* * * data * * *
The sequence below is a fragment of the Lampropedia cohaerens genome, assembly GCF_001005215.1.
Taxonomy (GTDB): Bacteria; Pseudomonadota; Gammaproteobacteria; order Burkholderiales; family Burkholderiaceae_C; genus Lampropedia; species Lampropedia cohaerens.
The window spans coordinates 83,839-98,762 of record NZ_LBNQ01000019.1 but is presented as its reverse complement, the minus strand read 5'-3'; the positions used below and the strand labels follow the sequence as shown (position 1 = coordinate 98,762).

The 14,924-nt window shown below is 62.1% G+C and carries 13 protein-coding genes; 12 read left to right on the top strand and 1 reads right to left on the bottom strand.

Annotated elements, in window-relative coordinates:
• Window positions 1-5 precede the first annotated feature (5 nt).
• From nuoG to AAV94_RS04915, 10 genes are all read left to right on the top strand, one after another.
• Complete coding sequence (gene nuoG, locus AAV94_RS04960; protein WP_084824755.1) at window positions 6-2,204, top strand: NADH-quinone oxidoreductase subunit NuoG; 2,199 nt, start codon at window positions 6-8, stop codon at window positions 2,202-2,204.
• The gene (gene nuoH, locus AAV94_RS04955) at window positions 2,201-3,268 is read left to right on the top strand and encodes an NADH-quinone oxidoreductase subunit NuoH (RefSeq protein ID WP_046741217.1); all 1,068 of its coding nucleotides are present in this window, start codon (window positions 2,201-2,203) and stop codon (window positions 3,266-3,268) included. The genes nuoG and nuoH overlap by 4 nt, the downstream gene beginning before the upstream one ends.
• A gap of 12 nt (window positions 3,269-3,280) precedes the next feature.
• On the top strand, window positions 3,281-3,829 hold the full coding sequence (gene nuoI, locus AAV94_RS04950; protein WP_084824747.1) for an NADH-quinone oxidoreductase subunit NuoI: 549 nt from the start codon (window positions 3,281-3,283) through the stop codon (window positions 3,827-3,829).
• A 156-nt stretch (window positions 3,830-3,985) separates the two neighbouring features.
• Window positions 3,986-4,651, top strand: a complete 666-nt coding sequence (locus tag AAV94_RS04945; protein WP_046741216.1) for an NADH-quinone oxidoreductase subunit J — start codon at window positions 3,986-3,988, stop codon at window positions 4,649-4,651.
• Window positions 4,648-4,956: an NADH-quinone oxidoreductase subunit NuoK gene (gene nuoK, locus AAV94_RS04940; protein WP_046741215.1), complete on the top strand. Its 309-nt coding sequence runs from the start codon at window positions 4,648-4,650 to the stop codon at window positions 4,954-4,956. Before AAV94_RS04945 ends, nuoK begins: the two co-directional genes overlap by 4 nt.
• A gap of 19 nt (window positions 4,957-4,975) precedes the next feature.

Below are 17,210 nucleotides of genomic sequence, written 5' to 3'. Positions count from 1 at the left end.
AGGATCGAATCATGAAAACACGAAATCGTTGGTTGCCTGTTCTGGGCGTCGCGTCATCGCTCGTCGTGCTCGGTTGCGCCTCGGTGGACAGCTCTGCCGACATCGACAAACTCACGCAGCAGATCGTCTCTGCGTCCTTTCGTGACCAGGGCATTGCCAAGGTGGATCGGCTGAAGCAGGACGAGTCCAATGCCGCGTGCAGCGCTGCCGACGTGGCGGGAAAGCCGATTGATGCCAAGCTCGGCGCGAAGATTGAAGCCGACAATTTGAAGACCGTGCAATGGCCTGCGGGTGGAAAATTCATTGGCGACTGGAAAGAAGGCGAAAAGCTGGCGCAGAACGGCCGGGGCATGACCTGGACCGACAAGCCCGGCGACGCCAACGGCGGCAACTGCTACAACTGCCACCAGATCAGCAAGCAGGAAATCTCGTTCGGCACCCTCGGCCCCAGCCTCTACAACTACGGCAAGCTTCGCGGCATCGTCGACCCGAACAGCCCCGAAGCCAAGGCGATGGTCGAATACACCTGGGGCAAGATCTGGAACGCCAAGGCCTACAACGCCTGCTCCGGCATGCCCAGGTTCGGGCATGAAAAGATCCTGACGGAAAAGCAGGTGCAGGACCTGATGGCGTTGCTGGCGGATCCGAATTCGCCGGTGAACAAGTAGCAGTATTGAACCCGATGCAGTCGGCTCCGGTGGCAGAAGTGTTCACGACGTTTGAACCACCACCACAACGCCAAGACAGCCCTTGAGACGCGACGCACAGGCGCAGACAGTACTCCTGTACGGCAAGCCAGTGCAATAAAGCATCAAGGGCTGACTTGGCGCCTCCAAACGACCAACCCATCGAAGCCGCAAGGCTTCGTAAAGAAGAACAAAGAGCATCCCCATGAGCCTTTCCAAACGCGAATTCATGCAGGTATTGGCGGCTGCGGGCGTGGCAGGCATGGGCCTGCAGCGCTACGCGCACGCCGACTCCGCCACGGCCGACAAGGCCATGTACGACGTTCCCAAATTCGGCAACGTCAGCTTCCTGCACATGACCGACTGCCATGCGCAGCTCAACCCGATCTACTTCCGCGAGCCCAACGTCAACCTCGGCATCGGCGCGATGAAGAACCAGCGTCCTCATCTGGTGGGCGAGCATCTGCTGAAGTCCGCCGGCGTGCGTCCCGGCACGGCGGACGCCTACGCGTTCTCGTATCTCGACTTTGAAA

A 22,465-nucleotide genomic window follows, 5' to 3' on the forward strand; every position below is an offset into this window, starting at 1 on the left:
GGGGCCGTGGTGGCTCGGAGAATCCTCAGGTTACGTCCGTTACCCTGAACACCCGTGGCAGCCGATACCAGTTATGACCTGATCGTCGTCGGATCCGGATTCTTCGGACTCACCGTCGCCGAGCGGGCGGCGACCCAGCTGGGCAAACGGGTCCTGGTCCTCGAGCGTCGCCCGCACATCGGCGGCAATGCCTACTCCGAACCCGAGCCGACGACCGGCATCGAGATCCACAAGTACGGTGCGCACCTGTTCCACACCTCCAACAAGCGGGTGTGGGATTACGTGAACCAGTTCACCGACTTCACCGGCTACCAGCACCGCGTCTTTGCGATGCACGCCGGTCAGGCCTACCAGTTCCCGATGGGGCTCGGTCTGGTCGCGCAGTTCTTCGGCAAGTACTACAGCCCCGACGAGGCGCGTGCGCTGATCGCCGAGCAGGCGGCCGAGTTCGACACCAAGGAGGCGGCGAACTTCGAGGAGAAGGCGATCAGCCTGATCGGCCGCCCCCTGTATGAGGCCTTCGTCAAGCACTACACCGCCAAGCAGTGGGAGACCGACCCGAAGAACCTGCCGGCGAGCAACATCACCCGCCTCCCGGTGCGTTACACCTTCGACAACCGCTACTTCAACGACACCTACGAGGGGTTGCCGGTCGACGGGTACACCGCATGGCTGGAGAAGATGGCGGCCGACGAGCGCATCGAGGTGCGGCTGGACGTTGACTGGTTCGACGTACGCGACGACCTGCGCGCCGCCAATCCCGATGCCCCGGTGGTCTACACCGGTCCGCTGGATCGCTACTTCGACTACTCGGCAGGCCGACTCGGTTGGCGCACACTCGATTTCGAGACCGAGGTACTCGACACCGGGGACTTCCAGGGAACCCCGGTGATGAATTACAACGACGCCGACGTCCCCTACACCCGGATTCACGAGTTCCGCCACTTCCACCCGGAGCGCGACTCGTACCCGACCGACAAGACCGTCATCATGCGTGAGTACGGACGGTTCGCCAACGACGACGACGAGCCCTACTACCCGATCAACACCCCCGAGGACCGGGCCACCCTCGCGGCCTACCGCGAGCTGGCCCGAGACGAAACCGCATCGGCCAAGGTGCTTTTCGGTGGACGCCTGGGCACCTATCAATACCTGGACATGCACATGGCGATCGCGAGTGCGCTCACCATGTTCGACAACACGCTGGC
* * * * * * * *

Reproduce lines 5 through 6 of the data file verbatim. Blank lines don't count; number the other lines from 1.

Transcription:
Annotated elements, in window-relative coordinates:
• Window positions 1-5 precede the first annotated feature (5 nt).